Last week, the New York Times produced a visually stunning story about shuttered storefronts in NYC. The story’s premise, told in pictures, was a simple one:
New York City’s streetscape has been transformed — visually and economically — by the staggering numbers of vacant storefronts now dotting its most popular retail corridors.
We’ve all seen the empty storefronts, and they are certainly striking. However, while the story had data on retail vacancy rates, there were no figures on retail employment or active retail establishments. I thought I’d fill in the gap.
First, here’s a chart of retail jobs in NYC, courtesy of the BLS. It turns out that despite the empty storefronts, NYC retail employment is at a 30-yr high. Retail jobs even rose in 2018, based on the first 7 months of the year.
Retail employment is rising, in part, because of job growth outside of Manhattan. For example, retail employment in Brooklyn is up 34% since 2007. Retail employment in the Bronx is up 30%, albeit off a low base. People can now shop in their home boroughs, rather than coming into Manhattan. This is a good thing.
The BLS also counts the number of retail establishments with employees. This is especially interesting, given the emphasis in the NY Times article on empty storefronts. What we see is that the number of retail establishments has fallen in Manhattan since 2007. But every other borough is up significantly. For example, the number of retail establishments in Brooklyn is up by 31% since 2007. Overall, the number of retail establishments in NYC is up 15% since 2007.
How can we explain this? In part, the vacant storefronts are the unintended result of prosperity. New York City has seen an enormous amount of development in recent years, including construction of ground-level retail as part of housing and office construction. That’s how we can simultaneously get growing retail employment and empty storefronts.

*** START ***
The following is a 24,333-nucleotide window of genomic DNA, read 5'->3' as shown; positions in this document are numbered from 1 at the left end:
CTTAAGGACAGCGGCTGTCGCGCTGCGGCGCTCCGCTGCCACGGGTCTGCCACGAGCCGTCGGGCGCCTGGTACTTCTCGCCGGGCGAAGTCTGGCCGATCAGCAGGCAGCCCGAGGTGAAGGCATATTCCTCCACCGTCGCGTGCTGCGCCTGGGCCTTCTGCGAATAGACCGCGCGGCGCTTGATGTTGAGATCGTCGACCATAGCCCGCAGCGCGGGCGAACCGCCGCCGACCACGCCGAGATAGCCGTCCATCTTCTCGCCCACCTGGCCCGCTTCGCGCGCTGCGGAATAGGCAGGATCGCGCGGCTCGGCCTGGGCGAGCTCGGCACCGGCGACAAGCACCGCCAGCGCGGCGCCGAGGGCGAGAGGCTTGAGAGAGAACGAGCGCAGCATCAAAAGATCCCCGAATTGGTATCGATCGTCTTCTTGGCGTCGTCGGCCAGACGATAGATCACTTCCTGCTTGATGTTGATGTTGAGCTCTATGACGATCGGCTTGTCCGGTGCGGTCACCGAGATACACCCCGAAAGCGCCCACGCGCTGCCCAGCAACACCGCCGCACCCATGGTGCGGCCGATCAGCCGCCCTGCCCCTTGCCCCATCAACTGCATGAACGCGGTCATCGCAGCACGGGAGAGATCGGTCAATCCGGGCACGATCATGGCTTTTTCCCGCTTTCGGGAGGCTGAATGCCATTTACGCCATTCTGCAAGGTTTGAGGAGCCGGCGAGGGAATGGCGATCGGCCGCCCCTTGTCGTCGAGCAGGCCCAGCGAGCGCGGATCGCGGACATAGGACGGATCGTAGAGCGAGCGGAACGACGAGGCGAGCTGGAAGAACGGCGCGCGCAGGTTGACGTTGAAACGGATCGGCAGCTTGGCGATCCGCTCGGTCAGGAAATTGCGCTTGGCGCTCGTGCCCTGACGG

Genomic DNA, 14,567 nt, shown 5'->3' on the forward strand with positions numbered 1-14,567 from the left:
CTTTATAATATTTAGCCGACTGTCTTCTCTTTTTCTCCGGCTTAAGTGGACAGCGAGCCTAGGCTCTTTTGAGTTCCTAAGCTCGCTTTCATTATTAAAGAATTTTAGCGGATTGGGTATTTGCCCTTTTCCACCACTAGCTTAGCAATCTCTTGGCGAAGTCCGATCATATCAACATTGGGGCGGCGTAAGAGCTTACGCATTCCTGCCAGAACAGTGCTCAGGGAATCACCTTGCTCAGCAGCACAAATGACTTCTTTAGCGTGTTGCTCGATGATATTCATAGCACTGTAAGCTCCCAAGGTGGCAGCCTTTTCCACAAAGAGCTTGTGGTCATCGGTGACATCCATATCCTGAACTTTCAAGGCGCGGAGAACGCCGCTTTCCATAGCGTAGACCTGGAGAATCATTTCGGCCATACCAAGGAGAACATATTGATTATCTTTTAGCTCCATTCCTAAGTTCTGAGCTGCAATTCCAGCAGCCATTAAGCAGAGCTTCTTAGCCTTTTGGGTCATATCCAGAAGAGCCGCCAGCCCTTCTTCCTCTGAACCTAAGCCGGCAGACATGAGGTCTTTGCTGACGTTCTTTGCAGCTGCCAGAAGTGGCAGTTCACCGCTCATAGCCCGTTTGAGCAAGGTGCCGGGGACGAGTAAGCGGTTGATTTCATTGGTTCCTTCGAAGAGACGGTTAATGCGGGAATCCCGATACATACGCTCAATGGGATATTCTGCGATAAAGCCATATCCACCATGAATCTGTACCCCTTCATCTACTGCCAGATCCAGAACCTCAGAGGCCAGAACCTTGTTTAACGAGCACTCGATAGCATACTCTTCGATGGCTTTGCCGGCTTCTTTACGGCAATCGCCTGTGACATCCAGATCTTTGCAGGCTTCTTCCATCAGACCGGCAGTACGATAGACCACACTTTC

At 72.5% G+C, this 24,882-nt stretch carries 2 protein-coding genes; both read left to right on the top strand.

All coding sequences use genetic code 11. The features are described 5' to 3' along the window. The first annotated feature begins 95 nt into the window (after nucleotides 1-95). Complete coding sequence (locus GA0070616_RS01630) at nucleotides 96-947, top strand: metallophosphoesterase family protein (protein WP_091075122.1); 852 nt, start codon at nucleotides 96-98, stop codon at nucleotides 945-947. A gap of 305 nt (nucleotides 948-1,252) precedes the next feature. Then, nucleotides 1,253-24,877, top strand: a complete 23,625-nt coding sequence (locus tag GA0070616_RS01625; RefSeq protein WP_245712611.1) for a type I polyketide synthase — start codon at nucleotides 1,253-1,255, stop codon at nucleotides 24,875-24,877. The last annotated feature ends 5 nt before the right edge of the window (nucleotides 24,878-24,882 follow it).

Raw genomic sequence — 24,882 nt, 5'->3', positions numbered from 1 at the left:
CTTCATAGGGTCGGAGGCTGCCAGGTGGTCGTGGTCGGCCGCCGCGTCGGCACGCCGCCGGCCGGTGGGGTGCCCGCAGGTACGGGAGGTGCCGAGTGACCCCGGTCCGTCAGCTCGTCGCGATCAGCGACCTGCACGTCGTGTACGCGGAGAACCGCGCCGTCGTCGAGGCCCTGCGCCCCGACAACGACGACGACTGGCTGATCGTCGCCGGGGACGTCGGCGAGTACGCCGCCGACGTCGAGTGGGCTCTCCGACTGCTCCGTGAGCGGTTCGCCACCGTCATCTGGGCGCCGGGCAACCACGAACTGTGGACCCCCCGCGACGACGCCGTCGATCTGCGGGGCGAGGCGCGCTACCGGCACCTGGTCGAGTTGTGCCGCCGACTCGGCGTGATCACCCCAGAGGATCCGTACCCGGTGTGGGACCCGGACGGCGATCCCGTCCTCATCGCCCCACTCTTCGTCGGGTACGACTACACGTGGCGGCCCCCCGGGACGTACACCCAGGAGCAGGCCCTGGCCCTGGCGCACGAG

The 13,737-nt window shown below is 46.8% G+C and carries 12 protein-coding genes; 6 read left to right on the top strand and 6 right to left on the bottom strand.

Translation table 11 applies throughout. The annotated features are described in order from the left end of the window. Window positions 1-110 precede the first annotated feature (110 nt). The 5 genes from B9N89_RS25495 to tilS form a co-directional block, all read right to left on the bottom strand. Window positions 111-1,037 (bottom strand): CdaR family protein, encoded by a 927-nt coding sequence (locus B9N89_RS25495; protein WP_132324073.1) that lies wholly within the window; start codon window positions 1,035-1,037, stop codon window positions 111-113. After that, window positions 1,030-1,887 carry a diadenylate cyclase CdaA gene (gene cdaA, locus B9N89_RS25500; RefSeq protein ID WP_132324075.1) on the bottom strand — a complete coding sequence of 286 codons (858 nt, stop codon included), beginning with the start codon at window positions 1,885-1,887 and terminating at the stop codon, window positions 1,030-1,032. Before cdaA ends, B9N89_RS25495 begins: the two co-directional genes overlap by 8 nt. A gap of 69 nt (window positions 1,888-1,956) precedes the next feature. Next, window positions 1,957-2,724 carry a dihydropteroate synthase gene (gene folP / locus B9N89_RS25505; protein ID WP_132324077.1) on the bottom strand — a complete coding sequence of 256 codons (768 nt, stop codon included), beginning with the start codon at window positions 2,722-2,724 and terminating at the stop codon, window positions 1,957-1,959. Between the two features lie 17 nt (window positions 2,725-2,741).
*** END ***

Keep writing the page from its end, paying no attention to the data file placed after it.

But there’s another factor as well. Government figures tell us that retail is a low-productivity, low-pay industry (auto dealership are an exception). Real wages for production and nonsupervisory workers in retail are at the same level as they were thirty years ago. Productivity growth for grocery stores and department stores has been stunningly slow for thirty years (annual productivity growth rates of 0.4% and 0.7%, respectively, since 1987).
So the piled-up mountains of imported clothing and food shipped from afar found in most stores may no longer be the best use of some of the most expensive real estate in the world. Perhaps we need to be thinking in terms of alternative uses for ground level space, like a return to light manufacturing of custom goods based on advanced technologies. That may need a change in zoning, and a change in thinking about urban space as well. But for now, realize that empty storefronts do not mean that the jobs have gone away.